Plasma cutting is an established method of metal profiling that has been available to engineers for decades. It emerged in tandem with the plasma arc welding (PAW) technique in the 1950s, and the two remain closely linked today. In this blog post, Masteel aims to offer a comprehensive overview of plasma cutting, from its earliest iterations to its modern capabilities.

What is Plasma?

Plasma is described as the fourth state of matter (solids, liquids, gases) in which an ionized gas species becomes highly conductive to electricity. It is typically measured in Kelvin (K), as consistently high temperatures are required to sustain the plasma’s characteristic ionization. This relationship between conductivity and temperature is fundamental to the plasma cutting process.

How Does Plasma Cutting Work?

A plasma cutter uses a stream of compressed gas (air, nitrogen, argon, etc.) and a consumable wire electrode as the two primary feedstocks of the cutting process. The electrode sends a high electrical charge through the gas, raising its temperature to the point of ionization to generate extremely hot plasma (~20,000°C). This plasma is directed through the cutting tip to create a highly focussed beam, with velocities approaching the speed of sound.

The ultra-hot jet of a plasma torch rapidly melts through metal, while an additional stream of shielding gas surrounds the cutting point to remove molten material and preserve process precision.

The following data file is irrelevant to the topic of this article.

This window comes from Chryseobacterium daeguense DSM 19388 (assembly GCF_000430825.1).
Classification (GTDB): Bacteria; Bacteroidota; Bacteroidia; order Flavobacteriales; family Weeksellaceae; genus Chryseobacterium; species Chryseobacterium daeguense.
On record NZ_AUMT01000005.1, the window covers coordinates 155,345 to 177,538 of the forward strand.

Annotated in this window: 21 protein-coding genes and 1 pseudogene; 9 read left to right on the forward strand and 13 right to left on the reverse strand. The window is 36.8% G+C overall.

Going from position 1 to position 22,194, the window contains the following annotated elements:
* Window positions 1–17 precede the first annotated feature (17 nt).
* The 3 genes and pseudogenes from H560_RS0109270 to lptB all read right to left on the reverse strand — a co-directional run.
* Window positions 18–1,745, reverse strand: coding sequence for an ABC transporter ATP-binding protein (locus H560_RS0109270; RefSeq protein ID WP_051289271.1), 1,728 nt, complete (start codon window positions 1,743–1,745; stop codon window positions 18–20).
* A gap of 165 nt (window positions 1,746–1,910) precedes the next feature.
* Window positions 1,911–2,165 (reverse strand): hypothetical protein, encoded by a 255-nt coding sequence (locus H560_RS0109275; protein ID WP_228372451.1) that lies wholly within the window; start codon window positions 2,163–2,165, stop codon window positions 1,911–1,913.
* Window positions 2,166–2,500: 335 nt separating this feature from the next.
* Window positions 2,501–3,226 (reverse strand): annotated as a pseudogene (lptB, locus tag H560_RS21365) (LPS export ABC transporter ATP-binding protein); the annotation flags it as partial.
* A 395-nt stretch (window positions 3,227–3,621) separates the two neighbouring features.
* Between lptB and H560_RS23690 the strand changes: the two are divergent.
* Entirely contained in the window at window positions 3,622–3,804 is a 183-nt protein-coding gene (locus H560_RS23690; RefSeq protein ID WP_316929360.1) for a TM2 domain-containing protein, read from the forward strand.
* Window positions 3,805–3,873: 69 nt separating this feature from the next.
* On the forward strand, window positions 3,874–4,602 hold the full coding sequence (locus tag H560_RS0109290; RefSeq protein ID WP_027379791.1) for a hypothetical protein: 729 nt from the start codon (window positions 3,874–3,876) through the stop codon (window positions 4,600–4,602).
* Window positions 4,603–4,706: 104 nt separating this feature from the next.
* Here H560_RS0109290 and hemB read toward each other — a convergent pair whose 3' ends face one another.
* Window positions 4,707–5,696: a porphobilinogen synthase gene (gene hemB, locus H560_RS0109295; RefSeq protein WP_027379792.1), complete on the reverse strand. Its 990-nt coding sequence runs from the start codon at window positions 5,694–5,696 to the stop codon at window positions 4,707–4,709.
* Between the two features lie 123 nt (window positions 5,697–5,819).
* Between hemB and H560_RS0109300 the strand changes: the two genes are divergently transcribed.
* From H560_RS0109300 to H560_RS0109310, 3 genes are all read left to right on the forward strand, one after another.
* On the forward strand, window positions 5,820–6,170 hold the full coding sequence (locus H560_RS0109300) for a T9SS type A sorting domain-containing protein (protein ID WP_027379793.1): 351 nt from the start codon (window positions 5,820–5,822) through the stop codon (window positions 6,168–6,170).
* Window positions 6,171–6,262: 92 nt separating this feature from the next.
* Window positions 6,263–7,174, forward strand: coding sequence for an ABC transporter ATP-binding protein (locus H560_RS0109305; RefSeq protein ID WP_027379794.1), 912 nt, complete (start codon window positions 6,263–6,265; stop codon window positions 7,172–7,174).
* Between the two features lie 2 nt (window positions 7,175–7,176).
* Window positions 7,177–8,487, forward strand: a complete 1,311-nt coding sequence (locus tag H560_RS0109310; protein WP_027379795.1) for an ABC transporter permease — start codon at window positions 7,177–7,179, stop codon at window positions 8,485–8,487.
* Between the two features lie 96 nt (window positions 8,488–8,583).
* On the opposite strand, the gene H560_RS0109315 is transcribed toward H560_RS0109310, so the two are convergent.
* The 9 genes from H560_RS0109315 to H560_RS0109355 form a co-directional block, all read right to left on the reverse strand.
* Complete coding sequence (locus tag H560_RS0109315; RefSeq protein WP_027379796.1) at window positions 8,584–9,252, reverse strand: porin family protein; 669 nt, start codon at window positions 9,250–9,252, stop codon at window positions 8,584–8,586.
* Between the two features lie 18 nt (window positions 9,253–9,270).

Limitations of Plasma Cutting

Plasma cutters fundamentally rely on electrical conductivity to function, which makes profiling insulating materials impossible. It is currently limited to cutting conductive metals like stainless steels and aluminum. Additional safety training is also required to operate plasma cutters as they generate fumes, gases, noise, and ultraviolet (UV) radiation. Experienced professionals should always be equipped to handle these process by-products.

Benefits of Plasma Cutting

Plasma cutting has found widespread use in small- and large-scale metalworking applications alike, from raw sheet metal profiling to scrapping operations. As a result, being unable to cut insulators is rarely a limiting factor for the technology’s primary markets. Plasma torches can cut thin and thick sheet metals alike (<76mm) for both low and high alloy steels and are generally available in large industrial CNC formats for large cutting areas.

Brief History of Plasma Cutting

Although plasma cutting is now entrenched in the metalworking sector, the process described above was only developed in the mid-1950s. Early efforts to generate ultra-hot plasma jets were blighted by poor cutting speeds and quality, alongside poor efficiency. The first consumables included high-density tungsten, which readily reacted with oxygen, significantly reducing its service life. Engineers aimed to overcome this using a liquid turbine, which injected water into the torch to increase arc stabilization and reduce the electrode degradation.

A series of innovative steps forward were taken throughout the ‘70s and ’80s, practically transforming the technology into the accessible method of metal profiling that we are familiar with today. Modern innovations are even considering how to exploit plasma cutting to profile insulating materials, a market segment currently monopolized by laser cutting.

Plasma Cutting Services from Masteel

Masteel provides a robust plasma cutting service for stainless steels and chemically-sensitive metals that are unsuitable for oxyfuel processing. We can produce surgically-precise, large-area metal sheets for a broad range of application areas.

Contact a member of the Masteel team today to learn more about our plasma cutting services.